In this video, I expand on the last video of my hyper-converged Proxmox + Ceph cluster to create more custom pool layouts than Proxmox’s GUI allows. This includes setting the storage class (HDD / SSD / NVME), failure domain, and even erasure coding of pools. All of this is then setup as a storage location in Proxmox for RBD (RADOS Block Device), so we can store VM disks on it.
I previously setup a Proxmox high availability cluster on my $35 Dell Wyse 5060 thin clients. Now, I’m improving this cluster to make it hyperconverged. It’s a huge buzzword in the industry now, and basically, it combines storage and compute in the same nodes, with each node having some compute and some storage, and clustering both the storage and compute. In traditional clustering you have a storage system (SAN) and compute system (virtualization cluster / kubernetes / …), so merging the SAN into the compute nodes means all of the nodes are identical and network traffic is, in aggregate, going from all nodes to all nodes without a bottleneck between the compute and SAN nodes.
In this project, I explore using low cost thin clients as cluster nodes, the fundamentals of Proxmox clustering, redundant storage, and hyper-converged infrastructure using Proxmox and Ceph. Setting up a Proxmox HA Cluster In the first video, I take the Dell Wyse 5060 I bought before and … bought 2 more. Once I had 3, I built a complete high availability cluster using them, demonstrating the very basics of Proxmox clustering, high availability resources, and how Proxmox handles failure.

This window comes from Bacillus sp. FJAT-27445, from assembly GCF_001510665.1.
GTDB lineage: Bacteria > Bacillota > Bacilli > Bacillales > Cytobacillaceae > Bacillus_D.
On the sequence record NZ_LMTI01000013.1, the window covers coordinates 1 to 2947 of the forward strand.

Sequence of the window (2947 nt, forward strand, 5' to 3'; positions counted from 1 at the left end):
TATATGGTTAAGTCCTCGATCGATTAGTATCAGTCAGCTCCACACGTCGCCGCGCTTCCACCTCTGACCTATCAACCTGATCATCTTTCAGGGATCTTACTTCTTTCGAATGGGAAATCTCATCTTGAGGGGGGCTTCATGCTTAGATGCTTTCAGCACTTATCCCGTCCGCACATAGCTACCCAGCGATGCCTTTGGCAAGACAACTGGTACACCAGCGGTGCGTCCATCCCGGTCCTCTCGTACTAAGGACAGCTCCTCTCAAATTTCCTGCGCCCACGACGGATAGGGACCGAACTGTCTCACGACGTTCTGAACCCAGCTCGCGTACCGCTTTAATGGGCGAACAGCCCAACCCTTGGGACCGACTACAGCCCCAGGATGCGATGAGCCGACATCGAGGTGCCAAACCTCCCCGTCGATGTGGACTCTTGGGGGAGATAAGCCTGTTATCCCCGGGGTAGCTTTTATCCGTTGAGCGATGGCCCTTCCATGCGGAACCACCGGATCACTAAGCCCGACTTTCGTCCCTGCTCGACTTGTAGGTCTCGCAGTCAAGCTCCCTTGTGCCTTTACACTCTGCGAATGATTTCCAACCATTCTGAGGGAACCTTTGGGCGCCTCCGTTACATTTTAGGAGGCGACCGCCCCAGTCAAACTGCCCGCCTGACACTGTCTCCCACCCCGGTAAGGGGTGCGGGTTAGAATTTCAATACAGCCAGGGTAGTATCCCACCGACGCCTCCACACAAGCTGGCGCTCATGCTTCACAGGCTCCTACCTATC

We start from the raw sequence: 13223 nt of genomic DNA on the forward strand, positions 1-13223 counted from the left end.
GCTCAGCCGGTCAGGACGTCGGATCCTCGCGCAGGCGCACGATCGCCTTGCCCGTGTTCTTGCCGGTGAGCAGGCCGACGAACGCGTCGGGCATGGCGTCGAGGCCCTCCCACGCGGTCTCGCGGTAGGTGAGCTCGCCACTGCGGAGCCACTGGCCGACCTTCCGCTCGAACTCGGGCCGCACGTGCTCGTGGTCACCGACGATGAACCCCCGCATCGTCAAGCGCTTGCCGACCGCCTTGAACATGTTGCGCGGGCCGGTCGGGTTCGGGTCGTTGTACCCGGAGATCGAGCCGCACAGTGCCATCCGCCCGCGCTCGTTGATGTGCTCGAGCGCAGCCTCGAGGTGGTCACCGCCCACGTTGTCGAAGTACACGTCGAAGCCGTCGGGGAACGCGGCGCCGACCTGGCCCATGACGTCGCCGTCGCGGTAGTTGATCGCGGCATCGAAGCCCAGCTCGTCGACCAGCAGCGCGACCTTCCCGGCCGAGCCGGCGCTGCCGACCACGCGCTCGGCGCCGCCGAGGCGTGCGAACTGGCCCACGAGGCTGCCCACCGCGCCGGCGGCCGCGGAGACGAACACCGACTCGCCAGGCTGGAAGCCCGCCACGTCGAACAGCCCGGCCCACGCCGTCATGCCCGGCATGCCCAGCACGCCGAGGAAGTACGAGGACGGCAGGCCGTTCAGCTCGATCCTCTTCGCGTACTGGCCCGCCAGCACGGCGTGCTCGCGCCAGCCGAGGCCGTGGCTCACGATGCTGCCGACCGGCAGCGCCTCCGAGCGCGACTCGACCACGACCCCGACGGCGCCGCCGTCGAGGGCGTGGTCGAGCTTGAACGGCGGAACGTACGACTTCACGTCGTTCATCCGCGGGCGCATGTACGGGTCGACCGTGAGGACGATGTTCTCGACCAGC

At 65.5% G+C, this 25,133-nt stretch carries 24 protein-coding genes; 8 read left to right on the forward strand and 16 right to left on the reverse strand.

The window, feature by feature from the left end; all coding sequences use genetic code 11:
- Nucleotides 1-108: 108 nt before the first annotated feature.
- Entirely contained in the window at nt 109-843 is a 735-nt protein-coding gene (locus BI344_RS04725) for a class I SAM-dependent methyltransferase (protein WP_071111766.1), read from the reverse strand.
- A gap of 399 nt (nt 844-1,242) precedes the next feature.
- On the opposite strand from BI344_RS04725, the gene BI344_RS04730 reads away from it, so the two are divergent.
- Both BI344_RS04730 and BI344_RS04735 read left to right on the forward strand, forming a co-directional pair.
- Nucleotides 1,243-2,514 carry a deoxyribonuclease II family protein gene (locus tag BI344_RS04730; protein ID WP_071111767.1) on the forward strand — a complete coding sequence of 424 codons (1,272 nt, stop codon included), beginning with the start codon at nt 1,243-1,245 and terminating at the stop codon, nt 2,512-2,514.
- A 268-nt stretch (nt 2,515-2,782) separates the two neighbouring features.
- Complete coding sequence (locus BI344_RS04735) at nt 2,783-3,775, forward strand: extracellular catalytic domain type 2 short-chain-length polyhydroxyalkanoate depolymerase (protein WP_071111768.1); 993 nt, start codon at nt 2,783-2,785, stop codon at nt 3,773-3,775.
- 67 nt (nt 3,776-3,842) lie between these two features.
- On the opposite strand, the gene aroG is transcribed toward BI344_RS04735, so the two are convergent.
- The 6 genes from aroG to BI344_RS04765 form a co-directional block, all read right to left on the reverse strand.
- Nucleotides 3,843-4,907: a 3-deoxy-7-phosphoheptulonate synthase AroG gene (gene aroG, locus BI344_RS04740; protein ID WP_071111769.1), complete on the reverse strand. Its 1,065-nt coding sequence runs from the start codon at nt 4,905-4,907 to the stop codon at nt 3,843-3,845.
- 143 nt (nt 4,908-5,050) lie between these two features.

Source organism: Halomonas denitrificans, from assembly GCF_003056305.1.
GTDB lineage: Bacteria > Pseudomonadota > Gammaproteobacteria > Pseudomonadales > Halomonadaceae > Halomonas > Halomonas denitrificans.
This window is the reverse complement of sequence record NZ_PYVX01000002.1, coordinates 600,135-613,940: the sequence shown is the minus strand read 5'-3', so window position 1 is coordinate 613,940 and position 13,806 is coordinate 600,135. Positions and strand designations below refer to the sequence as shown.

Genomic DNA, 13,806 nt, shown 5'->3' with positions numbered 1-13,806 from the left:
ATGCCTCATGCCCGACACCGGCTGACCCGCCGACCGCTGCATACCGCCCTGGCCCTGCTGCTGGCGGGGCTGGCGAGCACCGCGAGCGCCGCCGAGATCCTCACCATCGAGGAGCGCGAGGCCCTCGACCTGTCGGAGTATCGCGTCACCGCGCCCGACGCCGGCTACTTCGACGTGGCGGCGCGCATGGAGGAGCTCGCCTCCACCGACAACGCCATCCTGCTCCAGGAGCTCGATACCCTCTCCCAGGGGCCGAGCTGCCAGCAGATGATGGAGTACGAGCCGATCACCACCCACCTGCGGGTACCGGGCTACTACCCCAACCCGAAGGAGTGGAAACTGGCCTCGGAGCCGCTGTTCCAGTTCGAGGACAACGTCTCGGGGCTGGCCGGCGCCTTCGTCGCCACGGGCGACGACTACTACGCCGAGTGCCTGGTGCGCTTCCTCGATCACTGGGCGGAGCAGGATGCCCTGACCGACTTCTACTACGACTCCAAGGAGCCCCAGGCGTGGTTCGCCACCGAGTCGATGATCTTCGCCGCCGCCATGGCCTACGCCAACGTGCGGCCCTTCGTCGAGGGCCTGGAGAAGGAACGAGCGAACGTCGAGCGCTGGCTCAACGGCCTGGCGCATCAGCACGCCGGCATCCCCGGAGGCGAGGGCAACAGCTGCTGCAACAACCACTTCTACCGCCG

So you want to turn your one or two Proxmox nodes into a small Proxmox cluster? What do you need to know about quorum, especially as it pertains to really small clusters of 2 and 3 nodes? In this video, I go over the different ways to stabilize a 2-node cluster for high availability, the storage requirements for high available VMs, installing a QDevice using a Raspberry Pi, and if you even need one.
I’ve been playing with the Dell Wyse 5060 I bought before and I …. might have bought a few more. I was so impressed by the performance for $35, the CPU and GPU were very functional, and the system had enough SSD storage and RAM to do actual real work. So, considering people have tried to run Proxmox on the Raspberry Pi 4, these things must be adequate for a Proxmox HA cluster.